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You Want Some “Metchup” with That?

The US Court of Appeals for the Fifth Circuit found no infringement by a large, well-known company that used the registered mark of an individual whose own use was local and generated only a few sales and minimal profits. The Court vacated and remanded the case to determine whether plaintiff had abandoned the mark. Dennis Perry v. H.J. Heinz Co. Brands, L.L.C., Case No. 20-30418 (5th Cir. Apr. 12, 2021) (Graves, J.)

In 2010, Dennis Perry created a condiment concoction in his home kitchen that he named “Metchup,” constituting a blend of private label mustard and ketchup, and a blend of mayonnaise and ketchup. Perry sold the concoction in the lobby of his small motel in Louisiana. The US Patent & Trademark Office granted registration for his trademark “Metchup” and after five years declared his mark “incontestable.” Perry had slow sales, however, only selling about 60 bottles with $50 total profit over the years. Perry had a Facebook page for his product, but did not advertise or sell the product in stores or online.

Meanwhile, Heinz produced a condiment called “Mayochup,” a blend of mayonnaise and ketchup, that it began selling in the United States in 2018. Heinz held an online naming contest to promote its product, and when one participant suggested the name “Metchup,” Heinz posted a mock-up picture with the “Metchup” name, along with other proposals. Heinz’s counsel saw Perry’s trademark registration, but because Heinz was not actually selling a product named “Metchup” and there were so few indications that Perry’s product was actually being sold, Heinz concluded that Perry’s mark was not in use and could be used in its promotion. When Perry saw Heinz’s posting, he sued for trademark infringement.

The district court found that while Perry may have once had a valid trademark registration for “Metchup,” there was no likelihood of confusion with the Heinz product and the mark had been abandoned as a consequence of de minimis use. Perry appealed.

The Fifth Circuit analyzed the dispute based on the eight-factor likelihood of confusion test. The Court found three factors weighed in Perry’s favor:

  • Product similarity: Both products were mixed condiments.

  • Potential purchaser care: Consumers would exercise less care for a low-priced condiment.

  • Mark similarity: Both products used the same word “Metchup,” although the Court noted that the packaging design looked very different.

The Court also found five factors weighed in Heinz’s favor:

  • The type of mark on the spectrum (i.e., whether the name is related to what the product is): Here, the mark was “suggestive” because it was a mash-up of names related to the sauces used.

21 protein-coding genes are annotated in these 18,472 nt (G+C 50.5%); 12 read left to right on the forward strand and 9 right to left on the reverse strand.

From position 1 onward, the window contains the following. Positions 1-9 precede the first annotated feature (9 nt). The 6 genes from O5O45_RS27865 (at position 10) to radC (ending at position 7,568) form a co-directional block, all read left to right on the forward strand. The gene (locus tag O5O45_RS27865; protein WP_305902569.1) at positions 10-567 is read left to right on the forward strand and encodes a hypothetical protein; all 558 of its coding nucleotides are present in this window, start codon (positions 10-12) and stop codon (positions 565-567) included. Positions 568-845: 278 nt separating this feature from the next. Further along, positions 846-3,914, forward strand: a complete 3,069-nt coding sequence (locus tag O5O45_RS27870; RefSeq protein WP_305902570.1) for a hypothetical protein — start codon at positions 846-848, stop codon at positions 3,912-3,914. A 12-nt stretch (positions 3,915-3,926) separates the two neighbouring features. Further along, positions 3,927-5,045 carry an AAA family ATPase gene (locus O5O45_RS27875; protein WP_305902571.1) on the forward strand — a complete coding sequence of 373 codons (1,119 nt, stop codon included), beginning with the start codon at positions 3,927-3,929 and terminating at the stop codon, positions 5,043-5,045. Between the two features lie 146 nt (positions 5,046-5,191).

• Outlet and purchaser identity: The parties targeted different markets because Perry had limited sales in one motel, while Heinz targeted online and at almost all grocery stores.

  • Advertising identity: Perry did not advertise besides his one Facebook page without online sales, while Heinz had large-scale advertising and sales.

  • Defendant’s intent: Heinz did not intend to infringe because it assumed Perry’s mark was no longer in use.

  • Actual confusion: There was no record or survey of any consumers actually being confused on the source of the products.

Weighing the factors overall, the Fifth Circuit concluded that use of Perry’s mark ultimately was not widespread enough for a consumer buying the Heinz product to be confused. Absent a likelihood of confusion, the Court agreed with the district court that Heinz’s use did not constitute infringement.

With regard to whether Perry had abandoned the mark for non-use, the Fifth Circuit noted that while Perry’s registration had achieved “incontestable” status because it was registered for more than five years, incontestable marks are still subject to a defense of abandonment as a consequence of intentional discontinued use of the mark in commerce. On this issue, the Court found that the district court erred by misplacing the burden of proof standard for abandonment and by misapplying the “use in commerce” requirement.

First, the burden should not have been on Perry to disprove abandonment. The Fifth Circuit explained that the burden was on Heinz to prove that Perry did not use the mark in commerce. Second, Heinz had not proven abandonment because abandonment requires “complete discontinuance of use” of the mark. There is no threshold sales requirement for “use” under the Lanham Act. Even minor and sporadic good faith use of a mark (in this case generating about $50 in profit) will defeat an abandonment defense because even de minimis activities can still influence interstate commerce and be regulated by Congress. The Court remanded the case for a fact-finder to determine whether Perry was making good faith use of the mark in commerce—did Perry have a good faith intent to continue to use his mark in commerce, or was he just trying to ketchup to Heinz’s condiment success?

This post was written by Darra Loganzo.

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© 2021 McDermott Will & EmeryNational Law Review, Volume XI, Number 112
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About this Author

Darra Loganzo IP Attorney McDermott Will and Emery D.C.
Associate

Darra Loganzo focuses her practice on intellectual property litigation matters, primarily involving trademarks, trade secrets, and patents in technology and biomedical sectors.

While in law school, Darra served as a legal intern at Volunteer Lawyers for the Arts, the Federal Communications Commission, and Legal Aid Society of DC She was also a staff editor of the AIPLA Quarterly Journal, Vice President of Programming of the Student Bar Association, and a Legal Research and Writing Fellow.

202-756-8941
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